The variety of colors of emergency vehicle lights – and what they signify – can be confusing, especially for motorhomers who travel from state to state.
Police cars, fire trucks, and ambulances use flashing, rotating, or oscillating lights to notify their approach to other motorists. Tow trucks, utility trucks, funeral lead cars, and other vehicles also use distinguishing lights.
Max Durbin, chairman of FMCA’s Governmental and Legislative Advisory Committee, said the lack of uniformity of lens colors used by these vehicles can be unsafe. “Motorhomers and other motorists are unable to immediately detect what type of vehicle is approaching and whether they have a legal right-of-way.”
Frank Brodersen, a member of the Governmental and Legislative Affairs Committee, looked into the emergency lighting issue. He contacted the National Highway Traffic Safety Administration and various police departments, departments of motor vehicles, and departments of transportation. He also exchanged information with manufacturers and distributors of emergency lighting.
From those sources, he developed the following information.
LACK OF UNIFORMITY. There is no national standard for visual warning devices. Each state may establish its own laws or administrative rules.
Flashing or oscillating red/blue lights always identify emergency vehicles, even when used in conjunction with other colors. For instance, emergency vehicles may display red/blue lights frequently used in combination with amber or white lights.
WHEN TO YIELD. While lighting combinations vary across jurisdictions, red/blue always indicates an emergency vehicle. And one thing is certain: you must yield the right-of-way to emergency vehicles.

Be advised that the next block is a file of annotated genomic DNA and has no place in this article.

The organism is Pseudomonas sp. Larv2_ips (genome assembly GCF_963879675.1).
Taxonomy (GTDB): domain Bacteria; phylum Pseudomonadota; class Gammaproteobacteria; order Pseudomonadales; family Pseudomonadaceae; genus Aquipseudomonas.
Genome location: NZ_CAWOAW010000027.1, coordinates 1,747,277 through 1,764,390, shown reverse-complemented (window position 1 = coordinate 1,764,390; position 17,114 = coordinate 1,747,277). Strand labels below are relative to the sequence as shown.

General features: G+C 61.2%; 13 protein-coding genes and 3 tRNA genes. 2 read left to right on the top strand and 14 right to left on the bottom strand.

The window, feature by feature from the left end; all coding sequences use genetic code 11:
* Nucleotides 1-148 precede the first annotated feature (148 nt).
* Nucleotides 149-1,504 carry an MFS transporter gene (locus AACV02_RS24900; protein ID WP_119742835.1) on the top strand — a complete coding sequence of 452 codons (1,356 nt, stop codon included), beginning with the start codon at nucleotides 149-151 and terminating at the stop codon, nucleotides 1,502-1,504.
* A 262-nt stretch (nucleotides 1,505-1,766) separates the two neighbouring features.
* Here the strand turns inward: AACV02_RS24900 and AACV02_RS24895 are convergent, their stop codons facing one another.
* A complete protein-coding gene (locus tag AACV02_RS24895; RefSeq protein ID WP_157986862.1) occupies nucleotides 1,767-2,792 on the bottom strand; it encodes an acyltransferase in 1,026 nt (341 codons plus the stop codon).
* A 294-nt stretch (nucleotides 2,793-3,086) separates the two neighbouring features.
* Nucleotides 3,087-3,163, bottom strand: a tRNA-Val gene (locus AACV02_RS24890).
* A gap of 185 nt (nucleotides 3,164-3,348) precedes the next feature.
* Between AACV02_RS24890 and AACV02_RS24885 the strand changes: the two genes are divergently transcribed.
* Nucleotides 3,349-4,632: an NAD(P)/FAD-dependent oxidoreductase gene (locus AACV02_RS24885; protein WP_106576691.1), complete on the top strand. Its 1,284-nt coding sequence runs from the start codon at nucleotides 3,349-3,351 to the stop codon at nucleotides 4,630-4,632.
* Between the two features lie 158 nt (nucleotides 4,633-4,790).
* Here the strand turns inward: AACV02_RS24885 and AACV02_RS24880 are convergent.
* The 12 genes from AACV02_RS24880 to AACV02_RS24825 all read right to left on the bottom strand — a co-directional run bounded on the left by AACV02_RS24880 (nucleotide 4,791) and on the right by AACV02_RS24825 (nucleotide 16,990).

The National Committee on Uniform Traffic Laws and Ordinances (NCUTLO), an independent, privately funded group, has written emergency vehicle ordinances that are used in approximately 40 states. Here is NCUTLO’s recommendation concerning yielding to an emergency vehicle: when an emergency vehicle approaches, the driver of every other vehicle shall yield the right-of-way and immediately drive to a position parallel to, and as close as possible to, the right-hand edge or curb of the roadway clear of any intersection. Stop if it is safe to do so, and remain in such position until the emergency vehicle has passed.
AMBER LIGHTS. Amber warning lights, visible from either the front or rear of vehicles, are often used by construction or work vehicles. Utility trucks (electric, gas, water), cable/phone companies, and state highway maintenance vehicles also display amber lights.
As a rule of thumb, it’s not necessary to yield to vehicles displaying only amber lights. However, amber lights used in conjunction with red (as on the rear of school buses), indicate that you must stop and not pass until the red lights are turned off.
In any case, amber lighting should alert you to hazards, stopped traffic, or a slow-moving vehicle. Exercise caution, drive courteously, and be alert for unsafe conditions.
WORKING ZONES. Amber lights used in conjunction with bright orange warning signs indicate a “hazardous” situation. An example is a highway construction or work zone. Ignoring the posted speed limit where amber lights are used with orange signage can be both deadly and costly.
Enforcing the speed limits in hazardous work zones is a goal of all states. Many motorhome travelers are familiar with the national “give them a brake” campaign. Motorists who do not reduce their speed in work zones could face substantial fines and/or time in jail.